Author: Sandeep Sandhu
Sandeep studied History at the University of Sussex and is currently working in London. He likes to write about politics, sport and music - basically anything you can argue about. Occasionally of a contrarian disposition, he prefers humour to well-crafted arguments, because you can't lose an argument if you don't take it seriously. His favourite book is The Hitchhiker's Guide to the Galaxy and he believes that anyone who disagrees probably just didn't read it properly.

An angry voice worth listening to

Any display of anger in political discourse can be used to dismiss one’s argument. But some have very good reason to be angry, and it’s time we listened.
Politics can be emotional. Some would argue it should be emotional. Those who claim to look at things objectively are often the most deluded of all, implying that they alone can look at a situation from a totally detached standpoint and find solutions where other, brighter and more qualified people have failed. Read more...

What does the snap election mean for Britain?

With Theresa May announcing a snap election today, whilst enjoying a double-digit lead in the polls, the future of both the Labour party and British politics appears rather bleak.


The “Shy Tory” effect is a long-standing assumption of British politics that I find – like most things – is best summed up by a Simpsons quote: “Your guilty conscience may move you to vote Democratic [Labour], but deep down you long for a cold-hearted Republican [Conservative] to lower taxes, brutalise criminals, and rule you like a king!”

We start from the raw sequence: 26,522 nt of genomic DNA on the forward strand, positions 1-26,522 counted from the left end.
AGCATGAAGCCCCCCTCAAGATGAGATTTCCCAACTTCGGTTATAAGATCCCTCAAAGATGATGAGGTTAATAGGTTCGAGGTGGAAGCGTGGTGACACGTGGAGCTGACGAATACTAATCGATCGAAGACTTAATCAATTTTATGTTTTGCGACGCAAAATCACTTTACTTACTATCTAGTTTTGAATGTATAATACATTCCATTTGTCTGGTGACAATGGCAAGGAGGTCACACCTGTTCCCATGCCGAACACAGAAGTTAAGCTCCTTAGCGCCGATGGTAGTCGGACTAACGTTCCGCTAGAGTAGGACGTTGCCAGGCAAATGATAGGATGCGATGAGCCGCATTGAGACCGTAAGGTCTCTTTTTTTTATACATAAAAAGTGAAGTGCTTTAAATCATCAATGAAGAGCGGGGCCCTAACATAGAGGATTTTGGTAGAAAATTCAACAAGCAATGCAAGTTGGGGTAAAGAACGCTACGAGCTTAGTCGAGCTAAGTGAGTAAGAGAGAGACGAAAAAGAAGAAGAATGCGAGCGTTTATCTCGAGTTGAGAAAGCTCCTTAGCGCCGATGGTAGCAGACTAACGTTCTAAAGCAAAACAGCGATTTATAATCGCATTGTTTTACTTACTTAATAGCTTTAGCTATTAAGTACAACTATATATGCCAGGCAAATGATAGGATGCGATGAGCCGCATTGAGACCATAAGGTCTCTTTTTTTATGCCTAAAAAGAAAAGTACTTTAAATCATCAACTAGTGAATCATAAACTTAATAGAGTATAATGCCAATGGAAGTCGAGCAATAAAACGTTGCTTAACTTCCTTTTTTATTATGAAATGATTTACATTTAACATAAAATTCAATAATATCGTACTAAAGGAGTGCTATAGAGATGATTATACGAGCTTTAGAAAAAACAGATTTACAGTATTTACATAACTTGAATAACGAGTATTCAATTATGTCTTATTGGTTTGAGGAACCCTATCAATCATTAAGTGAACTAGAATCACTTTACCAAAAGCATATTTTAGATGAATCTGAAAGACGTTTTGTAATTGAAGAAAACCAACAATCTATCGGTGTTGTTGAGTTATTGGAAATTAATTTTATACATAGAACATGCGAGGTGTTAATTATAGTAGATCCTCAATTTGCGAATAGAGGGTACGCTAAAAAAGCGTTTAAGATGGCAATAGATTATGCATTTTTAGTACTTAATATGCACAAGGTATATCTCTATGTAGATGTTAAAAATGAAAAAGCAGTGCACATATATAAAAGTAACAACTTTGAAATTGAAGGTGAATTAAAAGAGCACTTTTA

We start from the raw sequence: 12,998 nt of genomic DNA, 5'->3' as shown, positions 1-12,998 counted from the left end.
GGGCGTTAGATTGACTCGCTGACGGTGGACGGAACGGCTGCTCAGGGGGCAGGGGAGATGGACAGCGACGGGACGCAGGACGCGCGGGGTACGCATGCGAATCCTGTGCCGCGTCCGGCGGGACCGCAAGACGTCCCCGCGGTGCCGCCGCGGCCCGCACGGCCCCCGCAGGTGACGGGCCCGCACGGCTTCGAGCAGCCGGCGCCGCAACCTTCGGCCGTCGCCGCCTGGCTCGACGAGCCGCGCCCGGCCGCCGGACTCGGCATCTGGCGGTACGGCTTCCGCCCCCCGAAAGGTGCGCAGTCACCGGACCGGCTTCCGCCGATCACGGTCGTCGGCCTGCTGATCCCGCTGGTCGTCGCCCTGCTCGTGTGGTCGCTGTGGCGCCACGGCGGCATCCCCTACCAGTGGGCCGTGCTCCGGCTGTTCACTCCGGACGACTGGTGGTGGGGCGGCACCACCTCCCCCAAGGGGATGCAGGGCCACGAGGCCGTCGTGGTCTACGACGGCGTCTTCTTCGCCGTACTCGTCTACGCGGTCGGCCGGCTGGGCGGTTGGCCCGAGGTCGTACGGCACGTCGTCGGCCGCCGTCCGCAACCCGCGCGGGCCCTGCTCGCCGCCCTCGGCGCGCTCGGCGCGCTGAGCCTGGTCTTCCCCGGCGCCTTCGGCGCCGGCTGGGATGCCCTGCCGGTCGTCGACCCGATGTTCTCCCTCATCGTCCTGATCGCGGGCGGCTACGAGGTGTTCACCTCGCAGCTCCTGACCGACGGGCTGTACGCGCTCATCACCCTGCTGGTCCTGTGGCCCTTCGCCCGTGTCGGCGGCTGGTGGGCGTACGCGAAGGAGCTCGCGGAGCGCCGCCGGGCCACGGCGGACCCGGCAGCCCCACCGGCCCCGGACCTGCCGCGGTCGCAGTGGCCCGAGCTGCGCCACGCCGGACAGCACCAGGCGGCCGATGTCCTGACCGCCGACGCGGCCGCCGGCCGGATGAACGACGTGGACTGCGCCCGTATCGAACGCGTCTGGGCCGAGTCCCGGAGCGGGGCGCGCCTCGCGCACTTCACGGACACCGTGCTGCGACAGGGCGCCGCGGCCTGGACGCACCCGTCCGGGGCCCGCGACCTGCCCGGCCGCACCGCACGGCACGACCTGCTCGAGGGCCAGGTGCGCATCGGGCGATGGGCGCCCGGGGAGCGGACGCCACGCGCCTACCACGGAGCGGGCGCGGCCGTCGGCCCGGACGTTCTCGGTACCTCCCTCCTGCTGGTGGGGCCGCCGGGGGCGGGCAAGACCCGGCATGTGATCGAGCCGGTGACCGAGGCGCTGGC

In previous years, voting Tory in certain circles was seen to be rather uncouth, which seems quite unreasonable in the abstract, until you remember the underfed local population, the utter lack of self-awareness the party displays and the general amount of putrid hatred they throw out at the idea of change. Read more...

Donald Trump and Brexit are the symptoms – but what is the problem?

A Donald Trump presidency and the Brexit referendum are nothing but symptoms of an underlying problem affecting all politicians – a lack of ideas.


All hail 2016, the year that we finally learnt to stop trusting pollsters. Donald Trump surged to the presidency yesterday evening on a wave of high energy, Pepe the frog memes and millions of Americans going “fuck it”. Read more...

Theresa May’s Brexit March

In what I’d like to think is a nod to the idea of spring cleaning, the government has announced that Article 50 will be triggered in March next year. Strap yourselves in: it’s Brexit, baby.


This of course means that we will be out of the EU by March 2019, as the triggering of Article 50 gives us a two year time limit in which to negotiate an exit deal. Read more...